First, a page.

The brewing war on some shapes

Wendy M. Grossman delves into the challenges that 3D printing is set to bring to individuals as well as governments, and what needs to be considered in order to offer protection to the masses.

Image: domino effect by edbadle CC BY-NC 2.0

It's about time we had a new new-technology panic, and here it is. This week the US State Department invoked the International Traffic in Arms Regulations to demand the removal of design files for "The Liberator" gun from Defense Distributed's "island of misfit objects", Defcad.

Defcad started up in the summer of 2012 when Makerbot, the owner of the 3D printing design-sharing site Thingiverse, refused to host designs for firearms. Those who know Net history will see a parallel here to early Usenet, when the relatively small group who ran things refused to create rec.drugs and talk.drugs. Frustrated, Gorden Moffett, John Gilmore, and Brian Reid routed around the decision and created the alt hierarchy, and with it alt.drugs, alt.sex, and, for symmetry, alt.rock-n-roll, setting the tone for Internet defiance of centralized control. This episode was followed by such incidents as the many mirror sites set up to host Scientology secrets in 1995 and the so-called Streisand effect. And yet it still seems not to have landed. By the time the US State Department acted, the files had been downloaded 100,000 times, and they're now readily available on your favorite torrent site.

Society at large is not in any imminent danger from these downloads, certainly compared to the millions of (metal) guns sold in the US each year: it's the sort of thing people grab because they *can*, out of curiosity. Few have the resources to really use the files. See for example Philip Bump, who recounts in The Atlantic the impossibility of actually getting the thing printed. The Guardian's Charles Arthur writes that specialists approached by British newspapers refused to print the design for safety reasons. Obviously it's not making plastic guns that's the issue; it's how to control who has them. This is the source of the panic, and the danger isn't the gun but the bad law people make when in that state of mind, particularly in the light of recent terrorist attacks.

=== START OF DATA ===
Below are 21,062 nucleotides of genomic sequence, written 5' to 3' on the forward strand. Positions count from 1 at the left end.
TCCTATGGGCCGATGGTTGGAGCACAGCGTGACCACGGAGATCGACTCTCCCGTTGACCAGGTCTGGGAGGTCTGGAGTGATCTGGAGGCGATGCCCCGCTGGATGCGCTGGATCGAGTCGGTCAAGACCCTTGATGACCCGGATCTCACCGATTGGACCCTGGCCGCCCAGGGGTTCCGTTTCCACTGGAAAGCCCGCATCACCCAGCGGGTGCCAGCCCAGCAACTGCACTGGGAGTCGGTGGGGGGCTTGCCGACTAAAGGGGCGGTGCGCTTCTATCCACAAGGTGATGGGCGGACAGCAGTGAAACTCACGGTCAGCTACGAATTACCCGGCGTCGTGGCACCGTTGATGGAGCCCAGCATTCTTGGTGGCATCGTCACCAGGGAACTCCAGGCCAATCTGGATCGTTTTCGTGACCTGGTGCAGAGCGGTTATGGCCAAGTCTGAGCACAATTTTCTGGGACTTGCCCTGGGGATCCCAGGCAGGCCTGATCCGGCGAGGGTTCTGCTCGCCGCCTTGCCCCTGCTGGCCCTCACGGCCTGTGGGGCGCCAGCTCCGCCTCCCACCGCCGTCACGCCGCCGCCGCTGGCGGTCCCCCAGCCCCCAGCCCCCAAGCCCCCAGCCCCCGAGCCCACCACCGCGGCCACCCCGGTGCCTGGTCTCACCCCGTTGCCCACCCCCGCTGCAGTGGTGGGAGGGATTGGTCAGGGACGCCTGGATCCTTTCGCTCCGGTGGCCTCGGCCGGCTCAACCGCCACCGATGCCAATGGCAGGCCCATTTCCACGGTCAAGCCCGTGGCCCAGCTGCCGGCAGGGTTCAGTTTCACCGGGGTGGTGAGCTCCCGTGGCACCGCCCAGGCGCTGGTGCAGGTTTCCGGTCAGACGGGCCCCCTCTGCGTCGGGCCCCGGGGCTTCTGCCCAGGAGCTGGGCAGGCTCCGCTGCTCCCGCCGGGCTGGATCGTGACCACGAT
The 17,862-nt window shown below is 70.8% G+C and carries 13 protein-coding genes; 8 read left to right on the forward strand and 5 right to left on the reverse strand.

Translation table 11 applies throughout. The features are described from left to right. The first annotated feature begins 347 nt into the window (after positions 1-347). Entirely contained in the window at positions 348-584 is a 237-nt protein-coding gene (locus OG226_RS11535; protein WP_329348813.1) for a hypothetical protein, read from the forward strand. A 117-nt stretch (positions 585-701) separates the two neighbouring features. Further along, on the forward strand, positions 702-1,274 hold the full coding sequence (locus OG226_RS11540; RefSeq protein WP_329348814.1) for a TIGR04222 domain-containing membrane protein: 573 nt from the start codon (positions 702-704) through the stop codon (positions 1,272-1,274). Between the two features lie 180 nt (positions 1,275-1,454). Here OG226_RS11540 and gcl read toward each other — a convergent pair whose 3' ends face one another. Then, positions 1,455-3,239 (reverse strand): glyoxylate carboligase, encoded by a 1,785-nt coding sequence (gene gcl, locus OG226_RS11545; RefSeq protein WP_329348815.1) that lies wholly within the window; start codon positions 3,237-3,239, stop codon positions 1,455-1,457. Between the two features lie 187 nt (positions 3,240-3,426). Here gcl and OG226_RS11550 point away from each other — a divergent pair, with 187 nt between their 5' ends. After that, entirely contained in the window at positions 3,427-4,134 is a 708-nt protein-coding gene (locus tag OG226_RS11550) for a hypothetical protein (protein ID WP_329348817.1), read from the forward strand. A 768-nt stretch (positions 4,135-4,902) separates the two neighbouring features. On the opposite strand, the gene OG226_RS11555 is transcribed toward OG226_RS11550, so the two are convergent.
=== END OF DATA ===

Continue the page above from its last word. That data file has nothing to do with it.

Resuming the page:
The early proponents of 3D printing specifically, and additive manufacturing more generally, hope it will eliminate some transportation costs, use materials more efficiently, create utterly new possibilities, and enable customization. In their recent book, Fabricated, Cornell researcher Hod Lipson and technology analyst Melba Kurman talk about the three stages they believe 3D manufacturing will go through:

First we will gain control over the shape of physical things. Then we will gain new levels of control over their composition, the materials they're made of. Finally, we will gain control over the behavior of physical things.

Under the influence of Lipson and Kurman, the world is on the verge of becoming infinitely malleable. They seem particularly entranced by the prospects for food printing customized to provide the healthiest possible diet for a particular genotype and lifestyle and living human tissue. The Defcad launch video linked above, however, has a different set of excitements: the democratization of manufacturing items previously controlled by regulation or copyright, much as the Internet did to digital content. Per the video, the site's goal is making an "unblockable open-source search engine for all 3D-printed parts", bypassing industry and government to make "the important things" like "medical devices, drugs, goods, guns".This is the 2013 physical world equivalent of Timothy May's Crypto Anarchist Manifesto. (Except, of course, that faced with a government threat the site promptly voided its video promise of "No takedowns - ever".

I've long thought that the first phase, now rushing at us, would recapitulate, far less pleasantly, the copyright and content wars of the last 20 years of the Internet's development. When the Defcad link came up for discussion among a few members of the Open Rights Group advisory council, I said as much. Certainly, the market and uses are growing fast. Alan Cox, who  has posted some thoughts on this particular issue, calls this takedown the beginning of "the unavoidable collision between speech and physical objects", had a different take.

Cox felt there were four areas government should think about: trademark enforcement, regulation to protect people in shared environments (such as roadways; never mind thoroughly tested self-driving cars; what about the guy who's printed a wheel?); health and safety education for maker communities; and the recyclability of materials. "I would be far more concerned about the number of people who end up injuring themselves on badly designed home 3D printed objects," he concluded. This all makes sense to me.

But the bigger thing governments should think about is what can sensibly be regulated, and for that they must first free their minds of thinking they know what *things* look like. In that discussion, Cox called guns "irrelevant and old-fashioned". The key change brought by 3D printing and other additive manufacturing technologies is that we are not limited to the constrained shapes of the past. They knew Defcad had firearms because Defcad said so. Criminals wouldn't be so helpful - and if we could reliably understand what a series of bits described we wouldn't be in so much trouble with respect to cybersecurity.

Wendy M. Grossman’s Web site has an extensive archive of her books, articles, and music, and an archive of earlier columns in this series. Stories about the border wars between cyberspace and real life are posted occasionally during the week at the net.wars Pinboard - or follow on Twitter.

 

 

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By Wendy M. Grossman on May 13, 2013

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